The Federalist Papers were written to persuade the states to ratify the Constitution. James Madison could read Latin, Greek, French, Italian and Spanish. He had read extensively in these languages about the various forms of government and is often called the father of our constitution. He wrote the Tenth Federalist Paper, “The Union as a Safeguard Against Domestic Faction and Insurrection.”
Madison explained how a federation would, “control the violence of faction.” Today, factions are known as special interest groups. He said that factions were a number of citizens with a cause adverse “to the rights of other citizens, or to the permanent and aggregate interests of the community.”
When a faction included a majority, he believed a government of the people would not be able to contain the passions of the group. He said, “It is in vain to say that enlightened statesmen will be able to adjust these clashing interests, and render them all subservient to the public good.”
Continuing, a republic “promises the cure for which we are seeking.” He went on, “The federal Constitution forms a happy combination in this respect; the great and aggregate interests being referred to the national, the local and particular to the State legislatures.”
The influence of factious leaders may kindle a flame within their particular States, but will be unable to spread a general conflagration through the other States. A religious sect may degenerate into a political faction in a part of the Confederacy; but the variety of sects dispersed over the entire face of it must secure the national councils against any danger from that source. A rage for paper money, for an abolition of debts, for an equal division of property, or for any other improper or wicked project, will be less apt to pervade the whole body of the Union than a particular member of it; in the same proportion as such a malady is more likely to taint a particular county or district, than an entire State.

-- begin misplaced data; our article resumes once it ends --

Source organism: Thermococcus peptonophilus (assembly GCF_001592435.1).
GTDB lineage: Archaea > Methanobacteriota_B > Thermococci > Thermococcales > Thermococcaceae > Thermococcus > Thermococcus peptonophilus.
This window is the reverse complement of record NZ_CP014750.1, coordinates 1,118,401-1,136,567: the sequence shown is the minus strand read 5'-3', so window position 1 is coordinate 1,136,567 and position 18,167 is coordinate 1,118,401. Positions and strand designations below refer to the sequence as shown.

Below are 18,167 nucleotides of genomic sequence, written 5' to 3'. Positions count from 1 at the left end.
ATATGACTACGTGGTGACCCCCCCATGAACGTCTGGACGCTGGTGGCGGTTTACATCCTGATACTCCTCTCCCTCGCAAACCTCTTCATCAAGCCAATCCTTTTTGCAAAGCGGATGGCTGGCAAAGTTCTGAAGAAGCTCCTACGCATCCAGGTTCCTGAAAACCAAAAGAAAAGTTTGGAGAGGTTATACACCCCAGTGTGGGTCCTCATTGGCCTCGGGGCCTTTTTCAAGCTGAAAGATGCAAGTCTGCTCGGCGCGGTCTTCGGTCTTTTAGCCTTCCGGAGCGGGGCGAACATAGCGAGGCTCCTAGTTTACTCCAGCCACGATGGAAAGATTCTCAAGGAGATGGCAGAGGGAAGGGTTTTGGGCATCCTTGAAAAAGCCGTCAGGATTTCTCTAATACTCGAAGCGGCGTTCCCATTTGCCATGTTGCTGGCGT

In the extent and proper structure of the Union, therefore, we behold a republican remedy for the diseases most incident to republican government. And according to the degree of pleasure and pride we feel in being republicans, ought to be our zeal in cherishing the spirit and supporting the character of Federalists.
Today, our country has lost the “proper structure of the Union” by allowing central control. We have Congressmen who legislate unconstitutional laws. They have created hundreds of federal agencies with rulemaking authority. We have had Presidents from both parties who sign unconstitutional laws and preside over these rule making by unconstitutional federal agencies. We have a Supreme Court that rules these laws constitutional by using twisted legal logic such as in Wickard v. Filmore.
Madison warns of this:
From this view of the subject it may be concluded that a pure democracy, by which I mean a society consisting of a small number of citizens, who assemble and administer the government in person, can admit of no cure for the mischiefs of faction. A common passion or interest will, in almost every case, be felt by a majority of the whole; a communication and concert result from the form of government itself; and there is nothing to check the inducements to sacrifice the weaker party or an obnoxious individual. Hence it is that such democracies have ever been spectacles of turbulence and contention; have ever been found incompatible with personal security or the rights of property; and have in general been as short in their lives as they have been violent in their deaths.
To prevent the possibility of a violent death of our republic, we must return to the original intent of our Constitution. We must elect politicians who believe in the federalist principle. If this does not suffice then the states, counties, and cities must refuse to cooperate in the federal government execution of unconstitutional laws.
If you like this article, subscribe to receive email updates when a new article is published.